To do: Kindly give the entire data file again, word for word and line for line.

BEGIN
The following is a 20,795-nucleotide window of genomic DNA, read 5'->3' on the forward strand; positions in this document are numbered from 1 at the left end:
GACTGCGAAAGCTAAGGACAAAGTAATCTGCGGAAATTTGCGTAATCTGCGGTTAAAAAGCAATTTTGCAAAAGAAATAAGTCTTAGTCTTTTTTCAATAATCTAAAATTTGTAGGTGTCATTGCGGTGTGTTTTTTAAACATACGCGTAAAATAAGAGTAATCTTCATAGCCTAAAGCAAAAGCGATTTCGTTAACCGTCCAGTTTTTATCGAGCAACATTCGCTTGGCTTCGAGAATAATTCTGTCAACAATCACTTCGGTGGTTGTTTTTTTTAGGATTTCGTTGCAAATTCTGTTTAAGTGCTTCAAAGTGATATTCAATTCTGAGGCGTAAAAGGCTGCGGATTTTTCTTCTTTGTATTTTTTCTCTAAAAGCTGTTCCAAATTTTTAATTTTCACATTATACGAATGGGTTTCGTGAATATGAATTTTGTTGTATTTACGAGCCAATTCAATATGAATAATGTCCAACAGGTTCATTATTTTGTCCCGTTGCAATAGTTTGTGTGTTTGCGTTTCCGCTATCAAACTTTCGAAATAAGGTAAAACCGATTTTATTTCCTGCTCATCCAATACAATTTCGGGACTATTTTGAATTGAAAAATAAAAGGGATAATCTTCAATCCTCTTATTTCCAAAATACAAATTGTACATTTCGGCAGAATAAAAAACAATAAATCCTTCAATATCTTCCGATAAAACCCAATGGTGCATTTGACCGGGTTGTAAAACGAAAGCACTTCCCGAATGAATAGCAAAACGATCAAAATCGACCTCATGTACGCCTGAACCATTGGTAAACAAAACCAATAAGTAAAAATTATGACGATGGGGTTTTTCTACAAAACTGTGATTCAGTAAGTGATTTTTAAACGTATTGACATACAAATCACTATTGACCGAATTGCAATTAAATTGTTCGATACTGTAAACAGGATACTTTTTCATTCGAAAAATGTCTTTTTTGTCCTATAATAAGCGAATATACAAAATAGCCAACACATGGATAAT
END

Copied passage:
The following is a 20,795-nucleotide window of genomic DNA, read 5'->3' on the forward strand; positions in this document are numbered from 1 at the left end:
GACTGCGAAAGCTAAGGACAAAGTAATCTGCGGAAATTTGCGTAATCTGCGGTTAAAAAGCAATTTTGCAAAAGAAATAAGTCTTAGTCTTTTTTCAATAATCTAAAATTTGTAGGTGTCATTGCGGTGTGTTTTTTAAACATACGCGTAAAATAAGAGTAATCTTCATAGCCTAAAGCAAAAGCGATTTCGTTAACCGTCCAGTTTTTATCGAGCAACATTCGCTTGGCTTCGAGAATAATTCTGTCAACAATCACTTCGGTGGTTGTTTTTTTTAGGATTTCGTTGCAAATTCTGTTTAAGTGCTTCAAAGTGATATTCAATTCTGAGGCGTAAAAGGCTGCGGATTTTTCTTCTTTGTATTTTTTCTCTAAAAGCTGTTCCAAATTTTTAATTTTCACATTATACGAATGGGTTTCGTGAATATGAATTTTGTTGTATTTACGAGCCAATTCAATATGAATAATGTCCAACAGGTTCATTATTTTGTCCCGTTGCAATAGTTTGTGTGTTTGCGTTTCCGCTATCAAACTTTCGAAATAAGGTAAAACCGATTTTATTTCCTGCTCATCCAATACAATTTCGGGACTATTTTGAATTGAAAAATAAAAGGGATAATCTTCAATCCTCTTATTTCCAAAATACAAATTGTACATTTCGGCAGAATAAAAAACAATAAATCCTTCAATATCTTCCGATAAAACCCAATGGTGCATTTGACCGGGTTGTAAAACGAAAGCACTTCCCGAATGAATAGCAAAACGATCAAAATCGACCTCATGTACGCCTGAACCATTGGTAAACAAAACCAATAAGTAAAAATTATGACGATGGGGTTTTTCTACAAAACTGTGATTCAGTAAGTGATTTTTAAACGTATTGACATACAAATCACTATTGACCGAATTGCAATTAAATTGTTCGATACTGTAAACAGGATACTTTTTCATTCGAAAAATGTCTTTTTTGTCCTATAATAAGCGAATATACAAAATAGCCAACACATGGATAAT